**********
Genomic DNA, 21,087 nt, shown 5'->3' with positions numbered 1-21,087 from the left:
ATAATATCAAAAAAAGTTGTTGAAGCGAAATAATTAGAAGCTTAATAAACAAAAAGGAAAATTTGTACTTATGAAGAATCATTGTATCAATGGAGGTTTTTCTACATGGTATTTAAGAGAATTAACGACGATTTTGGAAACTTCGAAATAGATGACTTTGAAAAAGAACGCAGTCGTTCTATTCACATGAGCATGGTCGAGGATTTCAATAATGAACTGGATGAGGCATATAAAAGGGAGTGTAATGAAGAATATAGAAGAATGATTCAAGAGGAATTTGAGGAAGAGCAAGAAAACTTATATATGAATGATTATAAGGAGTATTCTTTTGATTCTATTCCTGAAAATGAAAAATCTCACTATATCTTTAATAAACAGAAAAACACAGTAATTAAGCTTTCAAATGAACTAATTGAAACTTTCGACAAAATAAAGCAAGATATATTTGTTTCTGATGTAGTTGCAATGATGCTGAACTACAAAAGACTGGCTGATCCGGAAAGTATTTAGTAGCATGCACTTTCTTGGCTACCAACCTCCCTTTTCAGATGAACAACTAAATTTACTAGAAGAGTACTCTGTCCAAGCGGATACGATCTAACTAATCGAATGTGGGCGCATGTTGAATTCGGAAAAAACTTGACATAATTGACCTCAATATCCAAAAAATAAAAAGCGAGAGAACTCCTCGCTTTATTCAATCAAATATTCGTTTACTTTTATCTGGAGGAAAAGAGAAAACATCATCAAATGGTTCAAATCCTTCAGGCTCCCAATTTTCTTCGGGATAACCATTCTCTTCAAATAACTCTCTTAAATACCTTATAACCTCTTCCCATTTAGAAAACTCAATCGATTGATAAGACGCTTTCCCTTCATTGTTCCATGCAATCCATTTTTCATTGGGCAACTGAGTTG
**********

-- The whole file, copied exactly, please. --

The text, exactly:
Genomic DNA, 21,087 nt, shown 5'->3' with positions numbered 1-21,087 from the left:
ATAATATCAAAAAAAGTTGTTGAAGCGAAATAATTAGAAGCTTAATAAACAAAAAGGAAAATTTGTACTTATGAAGAATCATTGTATCAATGGAGGTTTTTCTACATGGTATTTAAGAGAATTAACGACGATTTTGGAAACTTCGAAATAGATGACTTTGAAAAAGAACGCAGTCGTTCTATTCACATGAGCATGGTCGAGGATTTCAATAATGAACTGGATGAGGCATATAAAAGGGAGTGTAATGAAGAATATAGAAGAATGATTCAAGAGGAATTTGAGGAAGAGCAAGAAAACTTATATATGAATGATTATAAGGAGTATTCTTTTGATTCTATTCCTGAAAATGAAAAATCTCACTATATCTTTAATAAACAGAAAAACACAGTAATTAAGCTTTCAAATGAACTAATTGAAACTTTCGACAAAATAAAGCAAGATATATTTGTTTCTGATGTAGTTGCAATGATGCTGAACTACAAAAGACTGGCTGATCCGGAAAGTATTTAGTAGCATGCACTTTCTTGGCTACCAACCTCCCTTTTCAGATGAACAACTAAATTTACTAGAAGAGTACTCTGTCCAAGCGGATACGATCTAACTAATCGAATGTGGGCGCATGTTGAATTCGGAAAAAACTTGACATAATTGACCTCAATATCCAAAAAATAAAAAGCGAGAGAACTCCTCGCTTTATTCAATCAAATATTCGTTTACTTTTATCTGGAGGAAAAGAGAAAACATCATCAAATGGTTCAAATCCTTCAGGCTCCCAATTTTCTTCGGGATAACCATTCTCTTCAAATAACTCTCTTAAATACCTTATAACCTCTTCCCATTTAGAAAACTCAATCGATTGATAAGACGCTTTCCCTTCATTGTTCCATGCAATCCATTTTTCATTGGGCAACTGAGTTG